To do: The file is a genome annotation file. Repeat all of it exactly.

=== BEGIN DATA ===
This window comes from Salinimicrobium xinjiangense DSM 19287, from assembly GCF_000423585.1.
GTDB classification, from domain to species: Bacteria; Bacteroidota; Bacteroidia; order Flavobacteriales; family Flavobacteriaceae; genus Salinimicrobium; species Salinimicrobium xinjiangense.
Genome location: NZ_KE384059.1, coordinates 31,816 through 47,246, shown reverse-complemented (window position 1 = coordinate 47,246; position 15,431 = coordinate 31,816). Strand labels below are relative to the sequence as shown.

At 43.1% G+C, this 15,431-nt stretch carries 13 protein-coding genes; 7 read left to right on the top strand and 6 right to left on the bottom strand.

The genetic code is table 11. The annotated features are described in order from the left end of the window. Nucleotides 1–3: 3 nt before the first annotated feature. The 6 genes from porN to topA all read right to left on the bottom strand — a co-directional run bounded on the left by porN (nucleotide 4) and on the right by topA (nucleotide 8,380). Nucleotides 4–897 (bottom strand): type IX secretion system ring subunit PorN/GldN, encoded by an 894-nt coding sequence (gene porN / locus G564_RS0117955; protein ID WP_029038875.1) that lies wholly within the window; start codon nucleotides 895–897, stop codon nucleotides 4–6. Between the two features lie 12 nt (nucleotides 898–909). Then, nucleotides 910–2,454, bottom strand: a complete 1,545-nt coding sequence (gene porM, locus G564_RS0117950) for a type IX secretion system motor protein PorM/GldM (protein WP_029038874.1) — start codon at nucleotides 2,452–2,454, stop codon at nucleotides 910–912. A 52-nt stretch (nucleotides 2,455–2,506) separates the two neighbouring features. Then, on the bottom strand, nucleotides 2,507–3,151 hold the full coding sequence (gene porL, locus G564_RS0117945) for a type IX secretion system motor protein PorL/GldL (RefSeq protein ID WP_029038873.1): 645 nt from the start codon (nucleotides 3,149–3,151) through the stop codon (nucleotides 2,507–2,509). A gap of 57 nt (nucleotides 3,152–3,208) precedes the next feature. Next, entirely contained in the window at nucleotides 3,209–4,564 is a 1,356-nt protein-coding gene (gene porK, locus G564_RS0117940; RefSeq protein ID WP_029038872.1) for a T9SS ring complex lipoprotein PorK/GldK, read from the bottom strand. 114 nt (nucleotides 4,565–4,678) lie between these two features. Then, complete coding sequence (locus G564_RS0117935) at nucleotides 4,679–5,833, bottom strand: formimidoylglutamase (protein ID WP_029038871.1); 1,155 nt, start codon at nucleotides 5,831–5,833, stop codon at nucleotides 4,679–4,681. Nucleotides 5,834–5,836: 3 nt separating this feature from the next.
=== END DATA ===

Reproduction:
This window comes from Salinimicrobium xinjiangense DSM 19287, from assembly GCF_000423585.1.
GTDB classification, from domain to species: Bacteria; Bacteroidota; Bacteroidia; order Flavobacteriales; family Flavobacteriaceae; genus Salinimicrobium; species Salinimicrobium xinjiangense.
Genome location: NZ_KE384059.1, coordinates 31,816 through 47,246, shown reverse-complemented (window position 1 = coordinate 47,246; position 15,431 = coordinate 31,816). Strand labels below are relative to the sequence as shown.

At 43.1% G+C, this 15,431-nt stretch carries 13 protein-coding genes; 7 read left to right on the top strand and 6 right to left on the bottom strand.

The genetic code is table 11. The annotated features are described in order from the left end of the window. Nucleotides 1–3: 3 nt before the first annotated feature. The 6 genes from porN to topA all read right to left on the bottom strand — a co-directional run bounded on the left by porN (nucleotide 4) and on the right by topA (nucleotide 8,380). Nucleotides 4–897 (bottom strand): type IX secretion system ring subunit PorN/GldN, encoded by an 894-nt coding sequence (gene porN / locus G564_RS0117955; protein ID WP_029038875.1) that lies wholly within the window; start codon nucleotides 895–897, stop codon nucleotides 4–6. Between the two features lie 12 nt (nucleotides 898–909). Then, nucleotides 910–2,454, bottom strand: a complete 1,545-nt coding sequence (gene porM, locus G564_RS0117950) for a type IX secretion system motor protein PorM/GldM (protein WP_029038874.1) — start codon at nucleotides 2,452–2,454, stop codon at nucleotides 910–912. A 52-nt stretch (nucleotides 2,455–2,506) separates the two neighbouring features. Then, on the bottom strand, nucleotides 2,507–3,151 hold the full coding sequence (gene porL, locus G564_RS0117945) for a type IX secretion system motor protein PorL/GldL (RefSeq protein ID WP_029038873.1): 645 nt from the start codon (nucleotides 3,149–3,151) through the stop codon (nucleotides 2,507–2,509). A gap of 57 nt (nucleotides 3,152–3,208) precedes the next feature. Next, entirely contained in the window at nucleotides 3,209–4,564 is a 1,356-nt protein-coding gene (gene porK, locus G564_RS0117940; RefSeq protein ID WP_029038872.1) for a T9SS ring complex lipoprotein PorK/GldK, read from the bottom strand. 114 nt (nucleotides 4,565–4,678) lie between these two features. Then, complete coding sequence (locus G564_RS0117935) at nucleotides 4,679–5,833, bottom strand: formimidoylglutamase (protein ID WP_029038871.1); 1,155 nt, start codon at nucleotides 5,831–5,833, stop codon at nucleotides 4,679–4,681. Nucleotides 5,834–5,836: 3 nt separating this feature from the next.